Ngu, B. H., Yeung, A. S., Phan, H. P., Hong, K. S., & Usop, H. (2018). Learning to solve challenging percentage-change problems: A cross-cultural study from a cognitive load perspective. The Journal of Experimental Education, 86(3), 362-385. doi: 10.1080/00220973.2017.1347774
Phan, H. P., Ngu, B. H., & Yeung, A. S. (2017). Achieving optimal best: Instructional efficiency and the use of cognitive load theory in mathematical problem solving. Educational Psychology Review, 29(4), 667-692. doi: 10.1007/s10648-016-9373-3
Ngu, B. H., & Phan, H. P. (2017). Will learning to solve one-step equations pose a challenge to 8th grade students? International Journal of Mathematical Education in Science and Technology, 48(6), 876-894. doi: 10.1080/0020739X.2017.1293856
Ngu, B. H., & Phan, H. P. (2016). Unpacking the complexity of linear equations from a cognitive load theory perspective. Educational Psychology Review, 28, 95-118. doi: 10.1007/s10648-015-9298-2.
Ngu, B. H., Phan, H. P., Hong, K. S., & Usop, H. (2016). Reducing intrinsic cognitive load in percentage change problems: The equation approach. Learning and Individual Differences, 51, 81-90. doi: https://doi.org/10.1016/j.lindif.2016.08.029
Ngu, B. H., & Phan, H. P. (2016). Comparing balance and inverse methods on learning conceptual and procedural knowledge in equation solving: A cognitive load perspective. Pedagogies: An International Journal, 11(1), 63-83. doi: 10.1080/1554480X.2015.1047836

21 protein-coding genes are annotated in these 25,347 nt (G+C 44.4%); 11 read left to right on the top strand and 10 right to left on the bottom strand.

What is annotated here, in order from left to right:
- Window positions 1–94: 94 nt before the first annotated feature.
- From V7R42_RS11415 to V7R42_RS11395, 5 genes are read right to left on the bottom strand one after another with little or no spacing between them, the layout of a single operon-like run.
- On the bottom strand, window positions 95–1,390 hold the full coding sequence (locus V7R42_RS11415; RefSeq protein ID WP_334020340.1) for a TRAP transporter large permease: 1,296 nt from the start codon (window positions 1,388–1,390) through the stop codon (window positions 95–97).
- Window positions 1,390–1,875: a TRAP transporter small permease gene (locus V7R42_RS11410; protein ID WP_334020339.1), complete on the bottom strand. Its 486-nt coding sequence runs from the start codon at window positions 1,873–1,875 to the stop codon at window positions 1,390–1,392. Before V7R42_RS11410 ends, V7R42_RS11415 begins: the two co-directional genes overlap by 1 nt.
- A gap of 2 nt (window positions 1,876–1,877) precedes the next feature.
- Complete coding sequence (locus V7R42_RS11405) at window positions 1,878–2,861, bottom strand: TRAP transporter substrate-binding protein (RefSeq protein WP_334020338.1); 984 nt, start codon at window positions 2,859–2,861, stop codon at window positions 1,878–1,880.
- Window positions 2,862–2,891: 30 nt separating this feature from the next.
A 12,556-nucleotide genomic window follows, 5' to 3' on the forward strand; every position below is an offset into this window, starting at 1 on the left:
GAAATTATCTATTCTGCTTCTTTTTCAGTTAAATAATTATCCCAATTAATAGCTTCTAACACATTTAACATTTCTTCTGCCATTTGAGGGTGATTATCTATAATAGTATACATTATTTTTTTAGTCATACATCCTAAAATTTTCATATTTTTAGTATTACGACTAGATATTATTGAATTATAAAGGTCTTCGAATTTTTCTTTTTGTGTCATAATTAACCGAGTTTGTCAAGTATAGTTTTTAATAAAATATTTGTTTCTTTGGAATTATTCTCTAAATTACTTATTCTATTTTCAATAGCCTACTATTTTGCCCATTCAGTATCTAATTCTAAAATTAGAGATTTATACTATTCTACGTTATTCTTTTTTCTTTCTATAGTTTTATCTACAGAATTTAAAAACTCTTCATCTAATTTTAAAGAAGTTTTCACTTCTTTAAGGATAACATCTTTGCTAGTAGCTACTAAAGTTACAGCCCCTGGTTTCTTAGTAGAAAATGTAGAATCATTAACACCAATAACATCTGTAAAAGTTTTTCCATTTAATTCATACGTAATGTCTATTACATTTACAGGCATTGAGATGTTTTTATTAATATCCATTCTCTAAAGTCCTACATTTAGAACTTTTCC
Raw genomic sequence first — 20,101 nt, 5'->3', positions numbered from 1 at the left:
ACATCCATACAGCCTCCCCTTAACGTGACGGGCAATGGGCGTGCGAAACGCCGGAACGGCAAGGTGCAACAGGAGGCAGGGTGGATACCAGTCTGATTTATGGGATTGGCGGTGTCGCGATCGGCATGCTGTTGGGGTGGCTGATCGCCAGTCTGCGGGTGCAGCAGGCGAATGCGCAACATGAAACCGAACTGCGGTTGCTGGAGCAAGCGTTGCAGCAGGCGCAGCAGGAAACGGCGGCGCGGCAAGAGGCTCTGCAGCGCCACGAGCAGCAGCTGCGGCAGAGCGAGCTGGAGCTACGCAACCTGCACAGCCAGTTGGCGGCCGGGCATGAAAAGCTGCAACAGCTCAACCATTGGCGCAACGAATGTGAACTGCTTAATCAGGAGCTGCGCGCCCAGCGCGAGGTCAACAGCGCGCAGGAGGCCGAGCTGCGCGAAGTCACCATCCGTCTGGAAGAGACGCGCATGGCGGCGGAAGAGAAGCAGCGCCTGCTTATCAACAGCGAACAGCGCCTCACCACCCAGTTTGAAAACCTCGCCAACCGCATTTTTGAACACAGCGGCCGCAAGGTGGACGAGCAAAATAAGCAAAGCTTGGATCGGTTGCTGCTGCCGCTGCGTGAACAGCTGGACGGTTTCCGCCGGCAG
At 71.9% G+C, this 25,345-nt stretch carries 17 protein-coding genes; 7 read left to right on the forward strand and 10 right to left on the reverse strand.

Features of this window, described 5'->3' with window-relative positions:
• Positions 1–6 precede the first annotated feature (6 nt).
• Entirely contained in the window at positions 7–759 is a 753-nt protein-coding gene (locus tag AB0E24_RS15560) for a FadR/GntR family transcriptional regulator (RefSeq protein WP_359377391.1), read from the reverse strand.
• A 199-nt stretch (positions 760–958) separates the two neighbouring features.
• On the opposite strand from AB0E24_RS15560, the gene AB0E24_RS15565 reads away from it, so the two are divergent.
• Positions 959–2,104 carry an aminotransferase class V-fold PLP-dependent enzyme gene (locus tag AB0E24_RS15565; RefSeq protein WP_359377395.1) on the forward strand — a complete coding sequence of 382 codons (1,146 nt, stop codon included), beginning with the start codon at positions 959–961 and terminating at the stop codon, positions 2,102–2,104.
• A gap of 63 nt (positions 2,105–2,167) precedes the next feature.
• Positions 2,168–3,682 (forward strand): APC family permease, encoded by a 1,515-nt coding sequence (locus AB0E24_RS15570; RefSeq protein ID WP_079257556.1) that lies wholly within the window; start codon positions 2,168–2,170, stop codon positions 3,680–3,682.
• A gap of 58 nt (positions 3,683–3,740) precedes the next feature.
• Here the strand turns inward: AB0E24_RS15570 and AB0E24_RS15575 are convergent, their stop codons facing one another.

Ngu, B. H., Yeung, S. A., & Phan, H. P (2015). Constructing a coherent problem model to facilitate algebra problem solving in a chemistry context. International Journal of Mathematical Education in Science and Technology, 46(3), 388-403. doi:10.1080/0020739X.2014.979899
Ngu, B. H., Chung, S. F., & Yeung, A. S. (2015). Cognitive load in algebra: element interactivity in solving equations. Educational Psychology, 35(3), 271-293. doi: 10.1080/01443410.2013.878019
Ngu, B., Yeung, A., & Tobias, S. (2014). Cognitive load in percentage change problems: unitary, pictorial, and equation approaches to instruction. Instructional Science, 42(5), 685-713. doi: 10.1007/s11251-014-9309-6
Ngu, B. H., & Yeung, A. S. (2013). Algebra word problem solving approaches in a chemistry context: Equation worked examples versus text editing. The Journal of Mathematical Behavior, 32(2), 197-208. doi: http://dx.doi.org/10.1016/j.jmathb.2013.02.003
Ngu, B. H., & Yeung, A. S. (2012). Fostering analogical transfer: The multiple components approach to algebra word problem solving in a chemistry context. Contemporary Educational Psychology, 37, 14- 32 doi:http://dx.doi.org/10.1016/j.cedpsych.2011.09.001
Ngu, B. H., Mit, E., Shahbodin, F., & Tuovinen, J. E. (2009). Chemistry problem solving instruction: A comparison of three computer-based formats for learning from hierarchical network problem representation. Instructional Science, 37, 21-42. doi: 10.1007/s11251-008-9072-7
Ngu, B. H., Low, R., & Sweller, J. (2002). Text editing in chemistry instruction. Instructional Science, 30, 379-402. doi: 10.1023/a:1019833014623
Research Supervision Experience
Instructional design and cognitive load theory
Academic and non-academic aspects of students’ well-being